MIGRANTS

I
got to keep movin’, I’ve got to keep movin’
Blues fallin’ down like hail, blues fallin’ down like hail

Umm mmm mmm mmm
Blues fallin’ down like hail, blues fallin’ down like hail

And the days keeps on worryin’ me,
there’s a hellhound on my trail,
hellhound on my trail, hellhound on my trail

                       
            –Robert Johnson

 

“Bill, do you seriously expect me to believe that bullets
just go whizzing around Portland
all the time, and it had nothing to do with us?”

Bill set his gaze on me, saying nothing.

“Did a war start in Oregon
when I wasn’t looking?  Is the National
Guard out gunning down insurgents? 
What?”  Behind Bill’s head I saw
the landscape rushing by, full daylight now. 
Green brush and brown fields washed in weak yellow sunshine.

He looked down at his hands.

I sighed.  “Look, what
are we going to do when we get to California?”

“Get off the train, I expect.”  Bill looked up again, his eyes suddenly
watery.

Hours later the train halted with no announcement or
forewarning.  Bill and I descended the
steps and found a single sign without so much as a shelter, much like the
minimal train station I’d departed from. 
The sign read Crossroads, California.

I shaded my eyes with my hand and scanned the buildings
nearby.  There was a candy shop, a newspaper
stand, a convenience store with a painted Indian in the window, and a bar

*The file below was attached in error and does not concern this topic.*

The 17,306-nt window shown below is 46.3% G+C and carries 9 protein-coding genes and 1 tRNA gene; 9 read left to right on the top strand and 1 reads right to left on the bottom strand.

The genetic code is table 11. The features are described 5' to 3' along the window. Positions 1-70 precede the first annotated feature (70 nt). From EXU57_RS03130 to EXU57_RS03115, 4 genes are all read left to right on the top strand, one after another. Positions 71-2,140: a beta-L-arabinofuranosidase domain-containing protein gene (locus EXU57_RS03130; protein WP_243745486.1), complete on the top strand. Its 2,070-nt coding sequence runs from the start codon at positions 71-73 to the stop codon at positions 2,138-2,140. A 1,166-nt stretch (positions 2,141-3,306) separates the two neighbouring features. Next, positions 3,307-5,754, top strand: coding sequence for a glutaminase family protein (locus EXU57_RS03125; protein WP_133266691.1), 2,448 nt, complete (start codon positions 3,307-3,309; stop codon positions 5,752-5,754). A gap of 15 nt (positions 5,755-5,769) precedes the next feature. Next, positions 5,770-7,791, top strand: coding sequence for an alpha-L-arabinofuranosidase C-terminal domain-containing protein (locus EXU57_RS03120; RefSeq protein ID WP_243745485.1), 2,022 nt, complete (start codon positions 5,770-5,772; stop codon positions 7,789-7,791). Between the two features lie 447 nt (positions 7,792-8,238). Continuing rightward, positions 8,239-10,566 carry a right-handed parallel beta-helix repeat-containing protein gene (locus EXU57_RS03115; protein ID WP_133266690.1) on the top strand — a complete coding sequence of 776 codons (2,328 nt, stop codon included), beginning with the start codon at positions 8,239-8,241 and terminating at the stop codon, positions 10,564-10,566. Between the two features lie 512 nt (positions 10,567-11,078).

called The Kitchen.

Turning back, I gasped out loud.  Trains are not small things.  Trains are not quiet things.  But in the scant few seconds I’d spent
looking around, our train had soundlessly and thoroughly departed. 

“Where the hell are we?” 
I put my hands on my hips.

Bill shrugged, setting his white hat on his head.  “Crossroads.”

We picked up a newspaper at the stand.  Bill skipped past the first two sections to
the classified ads.

“What are you doing?” 

“Finding us a place to stay,” he said, flipping pages.

“Can’t we just check into a hotel?”

Bill gestured up the dirt road to the ramshackle houses in
the distance.  “This look like a tourist
town to you?”

It did not.  I brushed
the dust out of my hair as we read the classifieds, finally settling on an ad
for a rooming house offering clean linens and a lemonade porch.  We set off towards the residential part of
town at a slow walk, wrapping our minds around a near future in California with no ocean
in sight.

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16 thoughts on “

  1. RYC: Funny. I didn’t mention religion at all in the argumentation portion of my position. Yet, I assume that because you disagree with my position, you see “religion”. Then, you offered a faulty premise to support the disagreement. I never mentioned repreoduction. But, the leap was made that this was my point. It is not.
    Variations in sexual and asexual reproduction do not occur in every species. If they did, the very nature of the species changes and its taxonomy becomes something else. Are you suggesting homosexuals represent a new species of primate?

  2. Wow, I’m getting involved in the story.  But it keeps stopping!!  Write faster!!  🙂
    ryc:  Um, yeah….it was sort of porn-ish in nature.  I had to wash my eyes and my brain.  🙂   Eeek!  

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